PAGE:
Pharmacists are increasingly emphasizing their role as health care providers, not simply packagers of medications. The provision of immunizations falls within the goals of Healthy People 2010, which include objectives designed to decrease or eliminate illness, disability, and premature death among individuals and communities. Immunization is listed among the 27 focus areas of Healthy People 2010.
As an indicator of health, in 1998, for adults 65 years, the influenza and pneumococcal immunization rates were a dismal 64% and 46%, respectively. The goals of Healthy People 2010 include a target rate of 90% for influenza and pneumococcal vaccination rates.1 If the nation is to achieve this lofty goal, then health care providers from all areas need to take action.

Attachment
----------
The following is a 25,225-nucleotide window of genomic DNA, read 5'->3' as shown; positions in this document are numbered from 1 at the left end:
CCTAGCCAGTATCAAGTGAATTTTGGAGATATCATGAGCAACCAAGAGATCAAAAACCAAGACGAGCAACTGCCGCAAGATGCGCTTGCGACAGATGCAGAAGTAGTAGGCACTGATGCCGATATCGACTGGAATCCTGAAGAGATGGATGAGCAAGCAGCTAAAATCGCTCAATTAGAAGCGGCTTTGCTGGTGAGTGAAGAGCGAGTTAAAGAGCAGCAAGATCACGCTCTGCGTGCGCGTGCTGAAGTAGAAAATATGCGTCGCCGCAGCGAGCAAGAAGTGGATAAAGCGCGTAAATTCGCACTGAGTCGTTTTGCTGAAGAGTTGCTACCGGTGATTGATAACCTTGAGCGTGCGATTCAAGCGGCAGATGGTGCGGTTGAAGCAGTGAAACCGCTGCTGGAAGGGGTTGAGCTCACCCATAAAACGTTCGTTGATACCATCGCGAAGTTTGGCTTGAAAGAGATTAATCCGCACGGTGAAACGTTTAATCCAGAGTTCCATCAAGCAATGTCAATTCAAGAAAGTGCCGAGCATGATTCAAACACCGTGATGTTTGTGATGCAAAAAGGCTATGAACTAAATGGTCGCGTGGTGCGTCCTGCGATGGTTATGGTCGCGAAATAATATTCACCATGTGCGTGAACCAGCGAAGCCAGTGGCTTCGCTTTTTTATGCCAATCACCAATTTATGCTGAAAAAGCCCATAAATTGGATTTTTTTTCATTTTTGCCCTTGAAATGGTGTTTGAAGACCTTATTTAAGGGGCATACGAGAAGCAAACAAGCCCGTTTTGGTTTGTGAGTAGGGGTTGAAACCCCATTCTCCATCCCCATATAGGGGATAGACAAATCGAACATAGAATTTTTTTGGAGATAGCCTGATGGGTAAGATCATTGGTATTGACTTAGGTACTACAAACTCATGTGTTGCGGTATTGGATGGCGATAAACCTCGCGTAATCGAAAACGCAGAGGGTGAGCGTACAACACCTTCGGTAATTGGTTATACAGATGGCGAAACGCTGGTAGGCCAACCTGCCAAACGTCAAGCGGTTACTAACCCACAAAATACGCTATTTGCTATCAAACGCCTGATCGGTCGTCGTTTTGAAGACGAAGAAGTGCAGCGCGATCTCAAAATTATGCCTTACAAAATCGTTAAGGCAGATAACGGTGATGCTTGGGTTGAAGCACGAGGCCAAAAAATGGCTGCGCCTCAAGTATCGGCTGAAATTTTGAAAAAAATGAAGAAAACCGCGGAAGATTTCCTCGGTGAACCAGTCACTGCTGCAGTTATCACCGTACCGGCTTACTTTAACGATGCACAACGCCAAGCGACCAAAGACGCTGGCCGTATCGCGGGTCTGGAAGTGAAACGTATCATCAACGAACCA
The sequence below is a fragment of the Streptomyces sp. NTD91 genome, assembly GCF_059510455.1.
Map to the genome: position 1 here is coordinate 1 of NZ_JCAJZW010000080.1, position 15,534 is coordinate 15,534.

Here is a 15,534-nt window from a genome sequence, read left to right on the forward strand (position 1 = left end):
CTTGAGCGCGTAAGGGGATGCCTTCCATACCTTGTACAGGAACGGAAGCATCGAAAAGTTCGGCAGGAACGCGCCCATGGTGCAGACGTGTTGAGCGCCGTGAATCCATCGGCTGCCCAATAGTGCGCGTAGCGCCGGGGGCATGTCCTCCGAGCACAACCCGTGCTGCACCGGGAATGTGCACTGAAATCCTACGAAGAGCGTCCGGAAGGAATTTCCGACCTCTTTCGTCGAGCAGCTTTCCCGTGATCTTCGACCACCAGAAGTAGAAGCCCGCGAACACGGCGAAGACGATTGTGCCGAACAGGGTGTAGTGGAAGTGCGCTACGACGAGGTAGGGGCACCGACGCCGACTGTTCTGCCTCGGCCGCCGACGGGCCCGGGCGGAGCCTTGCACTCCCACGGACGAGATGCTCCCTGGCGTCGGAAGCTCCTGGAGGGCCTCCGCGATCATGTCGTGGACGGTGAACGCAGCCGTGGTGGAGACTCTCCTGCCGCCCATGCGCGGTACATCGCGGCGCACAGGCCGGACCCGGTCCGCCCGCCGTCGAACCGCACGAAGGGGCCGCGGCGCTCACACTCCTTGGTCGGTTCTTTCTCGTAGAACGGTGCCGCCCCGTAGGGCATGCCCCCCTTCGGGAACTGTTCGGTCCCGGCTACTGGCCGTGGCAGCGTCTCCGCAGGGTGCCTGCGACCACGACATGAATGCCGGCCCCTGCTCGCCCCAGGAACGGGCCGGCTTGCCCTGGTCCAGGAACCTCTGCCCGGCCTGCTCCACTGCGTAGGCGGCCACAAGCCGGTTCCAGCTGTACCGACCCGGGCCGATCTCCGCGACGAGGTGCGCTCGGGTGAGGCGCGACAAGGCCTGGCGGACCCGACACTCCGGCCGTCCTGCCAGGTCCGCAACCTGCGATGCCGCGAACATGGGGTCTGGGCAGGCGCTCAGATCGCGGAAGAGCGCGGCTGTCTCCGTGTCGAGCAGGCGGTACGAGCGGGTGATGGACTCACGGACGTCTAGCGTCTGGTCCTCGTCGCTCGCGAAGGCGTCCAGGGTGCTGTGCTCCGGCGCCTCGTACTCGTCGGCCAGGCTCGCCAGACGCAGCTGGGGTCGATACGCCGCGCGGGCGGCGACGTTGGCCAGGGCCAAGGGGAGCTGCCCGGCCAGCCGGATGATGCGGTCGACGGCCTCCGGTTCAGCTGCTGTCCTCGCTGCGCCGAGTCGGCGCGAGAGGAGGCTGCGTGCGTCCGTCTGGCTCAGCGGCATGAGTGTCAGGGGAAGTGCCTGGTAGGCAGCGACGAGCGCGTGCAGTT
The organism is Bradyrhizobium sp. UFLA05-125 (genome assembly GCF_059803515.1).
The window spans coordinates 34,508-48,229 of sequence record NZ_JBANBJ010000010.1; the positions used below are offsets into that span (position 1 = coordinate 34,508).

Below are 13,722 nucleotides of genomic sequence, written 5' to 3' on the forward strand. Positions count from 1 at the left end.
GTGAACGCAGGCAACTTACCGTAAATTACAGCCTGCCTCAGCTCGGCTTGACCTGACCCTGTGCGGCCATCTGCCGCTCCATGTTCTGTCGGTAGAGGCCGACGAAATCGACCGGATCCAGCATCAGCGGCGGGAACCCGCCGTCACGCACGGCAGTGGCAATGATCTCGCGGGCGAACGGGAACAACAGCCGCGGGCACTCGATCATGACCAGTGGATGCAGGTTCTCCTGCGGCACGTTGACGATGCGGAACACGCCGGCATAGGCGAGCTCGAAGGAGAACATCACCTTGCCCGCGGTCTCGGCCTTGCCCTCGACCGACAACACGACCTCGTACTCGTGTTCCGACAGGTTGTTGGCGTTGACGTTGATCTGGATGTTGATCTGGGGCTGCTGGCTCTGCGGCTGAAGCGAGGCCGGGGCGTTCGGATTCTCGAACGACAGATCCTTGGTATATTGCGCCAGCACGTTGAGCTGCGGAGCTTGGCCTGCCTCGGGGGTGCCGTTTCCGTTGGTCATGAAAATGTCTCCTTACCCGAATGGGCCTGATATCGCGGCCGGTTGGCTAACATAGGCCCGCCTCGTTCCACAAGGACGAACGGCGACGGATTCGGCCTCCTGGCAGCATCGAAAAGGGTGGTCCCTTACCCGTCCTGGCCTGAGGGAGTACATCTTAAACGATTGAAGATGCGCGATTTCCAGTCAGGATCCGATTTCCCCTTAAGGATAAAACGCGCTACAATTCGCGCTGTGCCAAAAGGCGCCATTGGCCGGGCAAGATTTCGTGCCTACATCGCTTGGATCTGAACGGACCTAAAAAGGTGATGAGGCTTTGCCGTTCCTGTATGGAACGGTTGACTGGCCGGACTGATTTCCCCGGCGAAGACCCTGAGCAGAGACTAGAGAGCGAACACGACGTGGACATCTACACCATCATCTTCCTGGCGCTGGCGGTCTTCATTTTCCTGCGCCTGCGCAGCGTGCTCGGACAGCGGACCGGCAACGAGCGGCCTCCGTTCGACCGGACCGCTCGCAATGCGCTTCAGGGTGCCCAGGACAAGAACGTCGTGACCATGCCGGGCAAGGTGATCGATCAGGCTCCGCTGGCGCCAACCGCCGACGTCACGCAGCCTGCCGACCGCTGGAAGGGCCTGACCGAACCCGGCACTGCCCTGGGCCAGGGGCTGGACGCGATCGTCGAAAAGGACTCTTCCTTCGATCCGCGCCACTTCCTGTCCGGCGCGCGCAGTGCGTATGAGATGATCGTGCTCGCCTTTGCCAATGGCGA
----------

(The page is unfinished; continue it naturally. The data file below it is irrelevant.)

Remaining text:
Pharmacists are able to administer a variety of immunizations under collaborative practice agreements, but most of the attention seems to focus on influenza and pneumonia vaccine. The topic of these vaccines is timely because influenza season is fast approaching. According to the National Vital Statistics Reports released in 2001, the number of deaths due to influenza rose from 63,730 in 1999 to 67,024 in 2000.2 This rise is unfortunate, considering that effective vaccines are available to prevent some cases of influenza and pneumococcal disease.
Pharmacists have a key advantage in the collaborative practice setting for the provision of immunizations. They have been shown to be the most accessible providers of health care, compared with primary care physicians, physician assistants, nurse practitioners, and nurse midwives.3 Pharmacists and their pharmacies are situated in a variety of locations, including grocery stores, strip malls, medical buildings, and independent locations. Pharmacies tend to be open longer hours and on weekends, when traditional providers? offices often are closed.4 This increased access as health care providers for the community may allow a niche for interested pharmacists to enter into the immunization arena.